Eventually we turned a corner and went into the fjord proper, the twisting Horsens Fjord. The mountains along the East Greenland coast are dramatic, very steep, with row upon row of jagged ridges and needle-like peaks and pinnacles. We wondered, for future reference, whether it would be possible to hike in Horsens Fjord in the summer but there appeared to be no shoreline to speak of, the hillsides just plummeted into the sea. After a while the fjord opened out and beyond we could see the frozen sea. After a birdless few hours in the valley the sound of birds could be heard. A tiny polynya under soaring granite cliffs held 20 or so Glaucous Gulls and a new bird for my Greenland list, Black Guillemot. A skein of Barnacle Geese headed for coastal breeding sites still gripped in ice. We were now travelling on the open sea, heading south with formidable coastal crags to the right and an expanse of endless white to the right, punctuated by the profiles of numerous large icebergs held firm by the sea ice. Our destination today was the headland Kap Høegh, home to a vast Little Auk colony. It was looking at Danish photographer Carsten Egevang’s magnificent photos of this colony on Netfugl that made me determined to come to this area in the first place, so I was pretty excited about what lay ahead. I was concerned that the birds may not be back at the colony in mid-May but our Greenlandic guide assured me that they were there. The hut at Kap Høegh was the most spacious and in the best condition of any we had stayed at so far. As soon as we had brought our stuff in, I was out again, climbing the steep scree towards the Little Auk colony. But all was quiet; apart from the ubiquitous Snow Buntings, a couple of Ravens and Glaucous Gulls and some obliging Arctic Hares, Little Auks were conspicuous by their absence. Don’t worry, said the Greenlanders when I returned later, they’ll be here. But the views from the lower slopes of the headland were worth every effort, sea ice stretching as far as the eye could see to the east, mountains beyond mountains to the north, west and south. After a spot of fruitless Polar Bear searching in pristine Polar Bear country (the guides recounted how a few years ago they had watched a mother and cub walk between the two huts) it was time to go in and eat.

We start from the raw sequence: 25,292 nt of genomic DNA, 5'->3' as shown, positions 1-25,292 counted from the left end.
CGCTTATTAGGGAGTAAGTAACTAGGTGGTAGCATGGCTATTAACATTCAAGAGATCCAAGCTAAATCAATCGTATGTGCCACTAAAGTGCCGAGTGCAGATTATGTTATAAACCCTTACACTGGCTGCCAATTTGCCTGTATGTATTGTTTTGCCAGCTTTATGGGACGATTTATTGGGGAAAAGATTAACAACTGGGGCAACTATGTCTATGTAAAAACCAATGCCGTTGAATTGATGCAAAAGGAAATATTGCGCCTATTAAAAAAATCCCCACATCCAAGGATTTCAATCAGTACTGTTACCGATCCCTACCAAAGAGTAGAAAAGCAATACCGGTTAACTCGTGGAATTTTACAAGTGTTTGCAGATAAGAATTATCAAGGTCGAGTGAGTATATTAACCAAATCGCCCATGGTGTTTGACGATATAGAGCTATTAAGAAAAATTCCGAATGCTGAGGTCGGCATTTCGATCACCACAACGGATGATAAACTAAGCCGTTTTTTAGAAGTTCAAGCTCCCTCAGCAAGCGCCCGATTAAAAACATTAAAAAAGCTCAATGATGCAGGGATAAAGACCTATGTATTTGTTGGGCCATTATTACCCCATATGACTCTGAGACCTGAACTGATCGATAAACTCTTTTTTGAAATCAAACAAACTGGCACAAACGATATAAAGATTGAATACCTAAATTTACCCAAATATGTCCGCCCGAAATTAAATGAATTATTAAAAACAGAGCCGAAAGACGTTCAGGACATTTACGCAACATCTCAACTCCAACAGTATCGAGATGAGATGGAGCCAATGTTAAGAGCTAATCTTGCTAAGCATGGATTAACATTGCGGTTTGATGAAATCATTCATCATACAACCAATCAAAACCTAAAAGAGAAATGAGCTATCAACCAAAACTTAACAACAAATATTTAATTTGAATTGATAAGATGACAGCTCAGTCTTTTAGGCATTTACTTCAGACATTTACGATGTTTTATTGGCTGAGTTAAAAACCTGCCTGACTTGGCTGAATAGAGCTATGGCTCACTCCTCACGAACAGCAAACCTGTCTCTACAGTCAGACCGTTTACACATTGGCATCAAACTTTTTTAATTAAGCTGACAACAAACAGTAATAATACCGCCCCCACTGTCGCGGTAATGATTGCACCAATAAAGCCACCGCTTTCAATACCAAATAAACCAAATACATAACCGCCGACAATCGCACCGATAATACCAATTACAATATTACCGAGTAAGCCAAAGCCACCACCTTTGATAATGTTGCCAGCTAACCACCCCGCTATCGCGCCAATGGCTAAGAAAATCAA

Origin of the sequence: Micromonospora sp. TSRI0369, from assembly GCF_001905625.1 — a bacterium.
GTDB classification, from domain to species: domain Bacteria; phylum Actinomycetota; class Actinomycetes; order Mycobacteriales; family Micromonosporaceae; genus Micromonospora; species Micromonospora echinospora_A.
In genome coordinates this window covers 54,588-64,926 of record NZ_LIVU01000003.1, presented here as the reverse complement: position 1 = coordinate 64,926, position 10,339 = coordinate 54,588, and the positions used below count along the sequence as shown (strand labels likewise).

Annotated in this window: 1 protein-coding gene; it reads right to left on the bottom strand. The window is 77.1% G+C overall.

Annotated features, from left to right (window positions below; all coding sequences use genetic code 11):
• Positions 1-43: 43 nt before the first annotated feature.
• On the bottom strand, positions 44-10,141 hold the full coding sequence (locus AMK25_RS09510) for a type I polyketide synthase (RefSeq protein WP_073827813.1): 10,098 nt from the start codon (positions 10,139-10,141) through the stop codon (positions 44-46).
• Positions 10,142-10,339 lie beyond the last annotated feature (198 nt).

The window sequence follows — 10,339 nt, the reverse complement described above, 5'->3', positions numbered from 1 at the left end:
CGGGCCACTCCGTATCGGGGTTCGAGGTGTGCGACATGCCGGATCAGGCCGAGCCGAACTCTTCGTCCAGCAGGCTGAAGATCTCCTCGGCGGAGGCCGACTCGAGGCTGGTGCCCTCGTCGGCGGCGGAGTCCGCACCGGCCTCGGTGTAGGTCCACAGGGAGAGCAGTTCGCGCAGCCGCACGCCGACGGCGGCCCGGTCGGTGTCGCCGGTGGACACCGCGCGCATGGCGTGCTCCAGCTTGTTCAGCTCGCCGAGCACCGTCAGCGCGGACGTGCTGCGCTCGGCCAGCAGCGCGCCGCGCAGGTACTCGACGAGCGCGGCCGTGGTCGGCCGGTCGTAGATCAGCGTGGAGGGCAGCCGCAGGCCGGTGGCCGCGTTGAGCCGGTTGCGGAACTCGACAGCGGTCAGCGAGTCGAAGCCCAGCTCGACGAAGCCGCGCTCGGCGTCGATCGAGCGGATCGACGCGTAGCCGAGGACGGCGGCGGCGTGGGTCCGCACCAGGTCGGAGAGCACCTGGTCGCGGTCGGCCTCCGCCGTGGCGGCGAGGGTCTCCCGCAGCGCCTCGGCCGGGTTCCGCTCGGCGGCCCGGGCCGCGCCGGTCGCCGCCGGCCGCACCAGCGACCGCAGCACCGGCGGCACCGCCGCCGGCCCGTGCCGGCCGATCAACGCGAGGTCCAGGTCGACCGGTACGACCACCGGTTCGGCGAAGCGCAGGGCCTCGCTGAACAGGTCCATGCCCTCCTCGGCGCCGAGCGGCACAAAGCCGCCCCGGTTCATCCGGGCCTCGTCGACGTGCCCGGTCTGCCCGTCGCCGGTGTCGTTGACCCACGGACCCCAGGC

Just before I went to bed I went outside to get some fresh air (it was -8°C outside and a stifling 27°C inside!), when I heard a curious twittering noise. I looked up but couldn't see anything on the mountain above but I had an idea what was making the noise and went inside to fetch the binoculars. Wheeling above the mountain were hundreds of Little Auks. All plans to read in bed were shelved and I was soon putting on my thermal suit and boots and heading out into the late evening sun. This time the two of us climbed the precipitous boulder-strewn slopes to the top of the cape and the next few hours were some of the best I’ve ever had birding anywhere in the world. Numbers of Little Auk continued to build up by the minute, flocks streaming in from the distant sea and soon there were tens of thousands of very noisy auks flying past us in great flocks, the noise of their wings causing us to duck unnecessarily several times. The auks occasionally landed on the snow, before erupting into flight for another circuit of the fjord. Sitting in the midnight sun, the wind not stirring in the slightest, 300 metres above the frozen ocean, the coast disappearing to the north in a relentless line of peaks and being surrounded by thousands of Little Auks was one those perfect moments in birding that will live with me forever. We watched the mountains turn orange and then purple as the sun reached its nadir above the sea at about 1:30 a.m. and then we gingerly made our way down the mountain and arrived back at the hut at around 3 a.m.

1. Crossing Liverpool Land
2. The Little Auk colony at Kap Høegh seen from the sea
3. Frozen ocean as far as the eye can see
4. Arctic Hare at Kap Høegh
5. Arctic Hare at Kap Høegh
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Old Thursday 16th August 2012, 17:01   #13
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Evening at Kap Høegh. I still haven't got to grips with moving bird photography.

1. Watching Little Auks at Kap Høegh
2. Fly-by Little Auks
3. Little Auks
4. Midnight sun (00:38 to be precise). Sun is above horizon from approx. 14 May to 29 July in this area
5. Summit ridge of Kap Høegh, steep drop on both sides
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Old Thursday 16th August 2012, 18:29   #14
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Fascinating report so far Edward.

Two questions immediately spring to mind..........

How come an area is called Liverpool land?

Do those huskey's crap on the move? (just wondered if it was possible whilst running, not that I have a desire to test that my self).
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Old Thursday 16th August 2012, 19:01   #15
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The Little Auk experience sounds absolutely magical, Edward. And from your photos, that looks to be quite some climb to your viewing point, especially in heavy arctic-weather gear - certainly an above-average evening stroll. The Musk Ox stew is clearly very effective!

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Old Thursday 16th August 2012, 19:13   #16